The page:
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So they dont know what's causing it, and they have not solved it.
Smiley Face, say it has been largely mitigated.
Ask for PMs for specific cases.
Making a widespread issue seem isolated as you implement a fix that affects 10M people.
Both iPhone users. We thought it was someone fucking with us, so I got the CNAM of the phone number and creeped the guy out by telling him his name (lol) and then we both came to the conclusion that something fishy is going on.
Tmobile with an old cyanogen build.
There are so many layers involved that it's hard to know but I'd guess it's a caching bug somewhere along the line.
Source: telecom PM for years.
It's most likely to be a bug on one of the MMSCs, but could be a problem elsewhere if the message is getting corrupted in flight. Alternatively, it could be routing issue in a certain set of numbers.
Yes MMSC errors sound right. Or wacky IMS stuff.
While I have no reason to believe that it is not the MMSC, another item to consider would be the IMS/RCS systems. I have no idea how ATT specifically has deployed their system and can't remember what vendors they are using, but there is a fairly significant behind the scenes shift towards IP based services in the wireless telco world. Personally, while I was in the industry and IMS was very new (15 months ago), I found these systems to be very immature and unreliable, so I would suspect the newer equipment before the older equipment.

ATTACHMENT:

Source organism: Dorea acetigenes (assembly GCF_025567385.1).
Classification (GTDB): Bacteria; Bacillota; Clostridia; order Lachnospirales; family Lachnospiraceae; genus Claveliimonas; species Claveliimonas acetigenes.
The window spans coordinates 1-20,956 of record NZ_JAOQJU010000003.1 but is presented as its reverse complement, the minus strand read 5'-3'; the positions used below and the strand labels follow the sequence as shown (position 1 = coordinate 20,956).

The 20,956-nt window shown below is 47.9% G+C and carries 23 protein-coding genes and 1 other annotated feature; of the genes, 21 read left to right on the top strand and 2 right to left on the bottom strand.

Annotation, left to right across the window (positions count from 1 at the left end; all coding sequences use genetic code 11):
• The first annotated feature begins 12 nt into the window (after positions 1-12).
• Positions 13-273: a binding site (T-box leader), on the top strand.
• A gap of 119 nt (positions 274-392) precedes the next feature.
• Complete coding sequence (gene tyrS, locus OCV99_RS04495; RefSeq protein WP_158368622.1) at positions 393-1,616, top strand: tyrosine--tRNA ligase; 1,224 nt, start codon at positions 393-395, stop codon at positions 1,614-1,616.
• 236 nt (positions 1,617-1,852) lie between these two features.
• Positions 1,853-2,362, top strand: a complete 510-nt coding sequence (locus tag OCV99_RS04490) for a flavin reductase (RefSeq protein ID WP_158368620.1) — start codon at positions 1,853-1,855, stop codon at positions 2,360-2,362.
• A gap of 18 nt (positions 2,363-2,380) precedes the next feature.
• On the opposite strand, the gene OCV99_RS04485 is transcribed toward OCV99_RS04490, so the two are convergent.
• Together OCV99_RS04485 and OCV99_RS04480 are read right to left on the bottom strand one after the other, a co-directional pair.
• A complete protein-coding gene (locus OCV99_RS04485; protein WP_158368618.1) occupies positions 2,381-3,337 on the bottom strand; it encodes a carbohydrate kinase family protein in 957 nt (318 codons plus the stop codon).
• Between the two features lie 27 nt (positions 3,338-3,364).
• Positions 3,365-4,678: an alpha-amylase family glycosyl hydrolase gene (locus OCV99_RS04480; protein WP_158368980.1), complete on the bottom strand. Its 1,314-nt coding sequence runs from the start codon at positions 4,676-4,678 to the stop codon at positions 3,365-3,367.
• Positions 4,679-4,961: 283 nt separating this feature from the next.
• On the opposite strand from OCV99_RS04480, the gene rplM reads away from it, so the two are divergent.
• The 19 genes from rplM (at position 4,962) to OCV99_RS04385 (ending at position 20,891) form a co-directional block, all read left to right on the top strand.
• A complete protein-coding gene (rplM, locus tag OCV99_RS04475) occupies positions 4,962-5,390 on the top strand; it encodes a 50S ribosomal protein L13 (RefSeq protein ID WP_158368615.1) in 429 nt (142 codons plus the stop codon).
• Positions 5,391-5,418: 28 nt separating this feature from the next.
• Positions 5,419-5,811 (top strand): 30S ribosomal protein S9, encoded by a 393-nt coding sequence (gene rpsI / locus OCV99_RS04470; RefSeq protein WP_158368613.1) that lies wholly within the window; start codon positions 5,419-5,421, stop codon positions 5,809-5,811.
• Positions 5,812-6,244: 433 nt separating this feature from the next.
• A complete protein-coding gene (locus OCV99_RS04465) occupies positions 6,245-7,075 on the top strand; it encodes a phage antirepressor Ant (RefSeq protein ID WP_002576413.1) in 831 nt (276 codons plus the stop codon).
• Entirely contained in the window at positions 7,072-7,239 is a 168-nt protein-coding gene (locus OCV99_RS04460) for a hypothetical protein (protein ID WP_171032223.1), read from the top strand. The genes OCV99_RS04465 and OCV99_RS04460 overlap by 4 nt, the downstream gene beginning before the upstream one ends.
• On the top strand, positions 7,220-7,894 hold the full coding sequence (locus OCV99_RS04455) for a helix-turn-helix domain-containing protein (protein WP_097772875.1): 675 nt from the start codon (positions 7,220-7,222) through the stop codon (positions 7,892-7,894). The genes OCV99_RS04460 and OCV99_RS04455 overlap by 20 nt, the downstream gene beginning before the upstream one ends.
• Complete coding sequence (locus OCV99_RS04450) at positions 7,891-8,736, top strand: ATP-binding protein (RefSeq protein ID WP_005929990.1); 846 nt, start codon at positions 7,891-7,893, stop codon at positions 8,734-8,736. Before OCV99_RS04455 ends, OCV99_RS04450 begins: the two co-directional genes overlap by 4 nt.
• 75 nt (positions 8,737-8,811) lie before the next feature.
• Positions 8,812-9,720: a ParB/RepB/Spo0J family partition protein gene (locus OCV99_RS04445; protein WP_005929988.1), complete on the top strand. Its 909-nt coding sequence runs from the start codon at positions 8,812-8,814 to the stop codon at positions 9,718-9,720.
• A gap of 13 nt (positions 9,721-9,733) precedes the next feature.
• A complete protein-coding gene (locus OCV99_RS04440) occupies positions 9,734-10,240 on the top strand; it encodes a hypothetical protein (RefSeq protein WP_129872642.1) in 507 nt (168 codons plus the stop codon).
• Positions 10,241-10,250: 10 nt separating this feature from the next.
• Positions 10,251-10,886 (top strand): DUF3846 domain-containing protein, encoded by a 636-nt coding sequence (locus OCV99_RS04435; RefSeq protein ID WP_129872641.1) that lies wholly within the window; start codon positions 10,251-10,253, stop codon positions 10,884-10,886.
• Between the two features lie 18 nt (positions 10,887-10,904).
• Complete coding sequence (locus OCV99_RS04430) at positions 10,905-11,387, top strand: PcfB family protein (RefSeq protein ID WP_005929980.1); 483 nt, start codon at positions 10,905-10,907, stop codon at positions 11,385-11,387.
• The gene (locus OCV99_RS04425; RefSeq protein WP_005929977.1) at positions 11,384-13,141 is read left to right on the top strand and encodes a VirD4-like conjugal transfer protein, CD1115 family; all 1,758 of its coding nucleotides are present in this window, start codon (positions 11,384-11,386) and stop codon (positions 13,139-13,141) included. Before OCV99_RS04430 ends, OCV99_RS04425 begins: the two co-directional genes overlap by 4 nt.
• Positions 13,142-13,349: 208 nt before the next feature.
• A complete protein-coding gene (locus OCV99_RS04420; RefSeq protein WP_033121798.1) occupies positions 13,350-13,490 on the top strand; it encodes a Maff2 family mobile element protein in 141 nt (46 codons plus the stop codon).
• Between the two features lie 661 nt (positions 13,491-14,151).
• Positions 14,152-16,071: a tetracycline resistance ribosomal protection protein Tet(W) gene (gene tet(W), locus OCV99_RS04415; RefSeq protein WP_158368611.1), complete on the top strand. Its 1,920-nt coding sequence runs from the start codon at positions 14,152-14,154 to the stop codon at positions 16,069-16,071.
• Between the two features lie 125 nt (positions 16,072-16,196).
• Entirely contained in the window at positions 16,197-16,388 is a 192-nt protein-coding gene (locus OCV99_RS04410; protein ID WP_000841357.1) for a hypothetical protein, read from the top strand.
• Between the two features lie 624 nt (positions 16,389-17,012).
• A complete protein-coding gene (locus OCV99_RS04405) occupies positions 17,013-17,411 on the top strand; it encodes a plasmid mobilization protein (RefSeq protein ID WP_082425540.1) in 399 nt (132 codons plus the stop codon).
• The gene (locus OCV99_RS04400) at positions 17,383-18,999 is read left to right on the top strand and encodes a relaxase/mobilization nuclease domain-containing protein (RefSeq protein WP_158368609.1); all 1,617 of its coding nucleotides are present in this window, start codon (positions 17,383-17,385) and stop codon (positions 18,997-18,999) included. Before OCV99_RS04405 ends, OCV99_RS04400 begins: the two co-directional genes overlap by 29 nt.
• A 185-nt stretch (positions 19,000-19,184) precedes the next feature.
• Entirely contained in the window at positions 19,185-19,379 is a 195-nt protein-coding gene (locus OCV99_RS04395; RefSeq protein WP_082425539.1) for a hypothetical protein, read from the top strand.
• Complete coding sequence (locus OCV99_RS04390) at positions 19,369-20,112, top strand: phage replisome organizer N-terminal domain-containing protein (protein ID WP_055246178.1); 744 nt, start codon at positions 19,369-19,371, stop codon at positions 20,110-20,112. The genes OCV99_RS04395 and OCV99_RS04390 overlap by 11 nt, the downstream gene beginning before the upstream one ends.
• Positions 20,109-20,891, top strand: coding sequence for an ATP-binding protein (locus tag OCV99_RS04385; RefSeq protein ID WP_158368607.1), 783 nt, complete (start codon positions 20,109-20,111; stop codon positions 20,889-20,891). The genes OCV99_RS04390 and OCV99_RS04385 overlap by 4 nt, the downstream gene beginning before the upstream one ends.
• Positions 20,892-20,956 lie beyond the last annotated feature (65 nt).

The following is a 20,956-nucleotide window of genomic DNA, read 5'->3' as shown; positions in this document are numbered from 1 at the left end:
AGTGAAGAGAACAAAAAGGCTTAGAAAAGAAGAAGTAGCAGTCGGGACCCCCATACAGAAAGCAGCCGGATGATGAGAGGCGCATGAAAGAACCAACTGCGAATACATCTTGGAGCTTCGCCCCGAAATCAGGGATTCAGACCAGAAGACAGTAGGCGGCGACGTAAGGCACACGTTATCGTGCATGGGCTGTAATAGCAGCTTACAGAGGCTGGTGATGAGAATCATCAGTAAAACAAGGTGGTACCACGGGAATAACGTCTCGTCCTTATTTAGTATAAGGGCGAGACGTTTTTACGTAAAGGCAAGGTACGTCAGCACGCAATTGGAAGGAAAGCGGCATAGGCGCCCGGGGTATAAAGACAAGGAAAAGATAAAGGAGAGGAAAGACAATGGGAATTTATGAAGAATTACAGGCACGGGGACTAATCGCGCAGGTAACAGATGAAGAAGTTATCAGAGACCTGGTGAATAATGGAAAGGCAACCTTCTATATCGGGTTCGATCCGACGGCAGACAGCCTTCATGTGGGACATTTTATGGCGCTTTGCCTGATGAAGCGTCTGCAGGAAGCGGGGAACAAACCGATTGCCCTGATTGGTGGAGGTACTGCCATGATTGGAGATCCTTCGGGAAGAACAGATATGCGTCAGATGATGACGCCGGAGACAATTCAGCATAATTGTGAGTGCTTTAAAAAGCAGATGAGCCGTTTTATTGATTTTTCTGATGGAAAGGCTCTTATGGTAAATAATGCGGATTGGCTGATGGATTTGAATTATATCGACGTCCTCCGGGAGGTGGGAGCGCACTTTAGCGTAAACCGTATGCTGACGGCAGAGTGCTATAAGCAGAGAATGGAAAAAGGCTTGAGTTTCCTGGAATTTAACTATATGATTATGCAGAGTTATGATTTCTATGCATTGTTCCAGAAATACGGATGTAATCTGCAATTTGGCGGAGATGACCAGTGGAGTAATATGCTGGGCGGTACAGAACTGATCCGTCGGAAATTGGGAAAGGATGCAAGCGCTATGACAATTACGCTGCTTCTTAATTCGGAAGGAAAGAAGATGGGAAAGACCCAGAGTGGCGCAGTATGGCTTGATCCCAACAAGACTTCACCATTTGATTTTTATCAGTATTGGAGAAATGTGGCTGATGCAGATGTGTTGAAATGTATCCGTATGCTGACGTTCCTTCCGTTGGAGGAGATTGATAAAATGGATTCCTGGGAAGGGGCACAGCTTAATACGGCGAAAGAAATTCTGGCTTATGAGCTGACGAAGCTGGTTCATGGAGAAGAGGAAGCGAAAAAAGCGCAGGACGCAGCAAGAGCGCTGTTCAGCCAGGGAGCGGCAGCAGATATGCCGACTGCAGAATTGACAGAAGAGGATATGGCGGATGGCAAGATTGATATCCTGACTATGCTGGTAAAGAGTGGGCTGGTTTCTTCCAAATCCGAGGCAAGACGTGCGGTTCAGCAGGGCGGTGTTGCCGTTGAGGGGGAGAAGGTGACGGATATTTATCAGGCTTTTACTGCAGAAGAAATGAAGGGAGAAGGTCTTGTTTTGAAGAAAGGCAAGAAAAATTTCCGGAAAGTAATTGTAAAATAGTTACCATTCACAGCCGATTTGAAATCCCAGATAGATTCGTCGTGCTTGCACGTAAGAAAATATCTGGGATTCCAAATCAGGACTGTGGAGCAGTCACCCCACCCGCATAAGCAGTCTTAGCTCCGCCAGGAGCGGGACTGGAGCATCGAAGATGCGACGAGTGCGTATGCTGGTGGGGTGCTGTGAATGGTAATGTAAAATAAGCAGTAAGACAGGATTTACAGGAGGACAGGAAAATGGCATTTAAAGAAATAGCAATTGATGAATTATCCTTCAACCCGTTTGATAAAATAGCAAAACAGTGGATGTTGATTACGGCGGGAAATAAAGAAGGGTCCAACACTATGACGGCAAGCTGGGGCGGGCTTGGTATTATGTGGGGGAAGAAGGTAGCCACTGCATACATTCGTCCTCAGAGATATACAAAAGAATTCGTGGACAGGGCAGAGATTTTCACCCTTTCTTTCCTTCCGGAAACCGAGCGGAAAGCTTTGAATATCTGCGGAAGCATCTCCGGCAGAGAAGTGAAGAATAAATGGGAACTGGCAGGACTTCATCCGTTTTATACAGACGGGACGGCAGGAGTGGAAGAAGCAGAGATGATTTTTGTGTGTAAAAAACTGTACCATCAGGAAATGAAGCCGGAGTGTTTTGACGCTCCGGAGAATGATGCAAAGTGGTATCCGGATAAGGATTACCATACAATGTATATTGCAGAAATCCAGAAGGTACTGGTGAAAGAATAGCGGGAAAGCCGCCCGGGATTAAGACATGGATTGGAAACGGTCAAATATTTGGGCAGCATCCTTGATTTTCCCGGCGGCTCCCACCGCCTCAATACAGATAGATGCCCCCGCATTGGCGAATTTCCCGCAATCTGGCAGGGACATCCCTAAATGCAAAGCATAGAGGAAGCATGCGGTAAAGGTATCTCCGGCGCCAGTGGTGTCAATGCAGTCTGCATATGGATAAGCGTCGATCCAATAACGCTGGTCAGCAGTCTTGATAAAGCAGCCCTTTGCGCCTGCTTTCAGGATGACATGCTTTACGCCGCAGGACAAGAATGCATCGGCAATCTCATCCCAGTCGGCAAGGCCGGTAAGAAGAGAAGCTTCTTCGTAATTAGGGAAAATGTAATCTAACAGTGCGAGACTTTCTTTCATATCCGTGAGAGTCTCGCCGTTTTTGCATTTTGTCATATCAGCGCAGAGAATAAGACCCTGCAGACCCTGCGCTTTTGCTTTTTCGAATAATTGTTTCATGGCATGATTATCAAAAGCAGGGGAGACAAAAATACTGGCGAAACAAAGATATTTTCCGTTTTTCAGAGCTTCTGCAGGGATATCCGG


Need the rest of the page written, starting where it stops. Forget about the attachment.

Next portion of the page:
Without looking into the issue in detail though, it's really hard to say. Simply speculating it could be caused by any number of problems:
1. If it's really two chat requests at a time, and two users getting crossed, I would suspect the RCS side of things, and the server actually doing the invites to the chat session could have a sort of memory corruption bug that is crossing the requests
2. If it's only a single person, then it could be happening somewhere where numbers get translated or routed. If it were say Enum though (mainly for number portability), I would expect this to affect other types of requests, like a phone call going to the wrong party, not just group chat.
3. There are a number of fairly complicated call flows, for things like interop between users who have IMS, and those who do not. But I'm not really sure how this would fail in crossover between users.
4. There is always the possibility that an Identifier somewhere being used is too short, or two vendors not agreeing on a standard somewhere
Anyway's, without digging into some of the signalling, and getting more details, it's pure speculation.
What I can say, is with IMS/VoLTE which is what I last worked on in the telco industry, we had quite a few crazy bugs.